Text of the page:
A huge crater has been discovered hundreds of feet beneaththe floor of the North Sea by seismic mapping equipmentdesigned for petroleum exploration. The 12-mile-wide crater,called Silverpit, is 60 to 65 million years old, going backto the end of the dinosaur era, and was created by theimpact of a massive meteorite. This means that not just one,but two, impacts killed off the dinosaurs.

Seismic readings in the area were made in 1992, whileBritish Petroleum was mapping petroleum resources in theNorth Sea. Phil Allen, a geophysicist at ProductionGeoscience, noticed them last year. “Phil was mapping deeperstuff in search of gas fields as usual, but noticed theuncharacteristically bu”py nature of the top Cretaceous inthe east of the survey,? says BP geologist Simon Stewart,who is working with Allen.

When Allen asked the computer to produce an overview of thearea, ?the dramatic rings around the central crater are whatpopped out,? Stewart says. The 12-mile-wide structurebaffled Allen, so he put a picture of the crater up on hisoffice wall with a handwritten note asking, “Anybody seenanything like this?”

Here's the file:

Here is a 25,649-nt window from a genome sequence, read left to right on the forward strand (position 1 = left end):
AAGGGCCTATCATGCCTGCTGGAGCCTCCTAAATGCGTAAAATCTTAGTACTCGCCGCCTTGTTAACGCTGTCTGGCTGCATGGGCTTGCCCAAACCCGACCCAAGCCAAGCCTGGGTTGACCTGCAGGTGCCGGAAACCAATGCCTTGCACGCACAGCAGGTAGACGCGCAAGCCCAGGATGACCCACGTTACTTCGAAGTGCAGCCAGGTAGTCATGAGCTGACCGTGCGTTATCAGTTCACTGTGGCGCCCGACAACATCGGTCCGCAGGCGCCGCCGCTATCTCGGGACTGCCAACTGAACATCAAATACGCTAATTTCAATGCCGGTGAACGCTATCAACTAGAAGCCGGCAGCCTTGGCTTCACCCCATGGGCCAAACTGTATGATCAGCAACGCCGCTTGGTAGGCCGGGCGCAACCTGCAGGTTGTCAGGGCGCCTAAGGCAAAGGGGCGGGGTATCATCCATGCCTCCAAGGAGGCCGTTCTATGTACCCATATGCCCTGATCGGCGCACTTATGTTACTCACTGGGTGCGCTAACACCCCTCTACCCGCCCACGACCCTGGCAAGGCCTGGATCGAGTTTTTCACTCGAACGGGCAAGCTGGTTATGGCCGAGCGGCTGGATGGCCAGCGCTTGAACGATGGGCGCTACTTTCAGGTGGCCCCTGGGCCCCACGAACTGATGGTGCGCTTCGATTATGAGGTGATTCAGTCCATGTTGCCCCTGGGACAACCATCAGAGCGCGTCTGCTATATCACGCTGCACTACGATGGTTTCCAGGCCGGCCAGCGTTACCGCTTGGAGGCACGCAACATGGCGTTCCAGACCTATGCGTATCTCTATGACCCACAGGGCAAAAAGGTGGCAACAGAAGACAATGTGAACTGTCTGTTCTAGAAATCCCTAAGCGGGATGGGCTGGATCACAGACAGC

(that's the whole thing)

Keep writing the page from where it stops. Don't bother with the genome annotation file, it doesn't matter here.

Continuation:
Stewart added some missing pieces to the puzzle. He hadalready published research suggesting that impact cratersmight be found beneath the North Sea?s floor, where theoverlying layers of sediment would preserve them from theerosion that erases them on land.

The network of concentric rings are like nothing else seenon Earth. They are most like the larger multiringed craterson Europa and Callisto, two moons of Jupiter. Stewart andAllen are 99% certain the crater was created by a massivemeteorite impact.

The researchers think Silverpit was formed about the sametime as the Chicxulub impact in Mexico that killed off thedinosaurs 65 million years ago, meaning the Earth was hitwith a double whammy. If it’s 65 million years old, Stewartsays, “We would have the possibility that Silverpit was infact a fragment of Chicxulub, leading us to wonder how manyother bits are yet to be found in oceanic basins.”

When bad things like that happen to humans, how do we pullour civilizations together again and what distant memoriesdo we retain? Read “Catastrophobia” by Barbara HandClow,click here.

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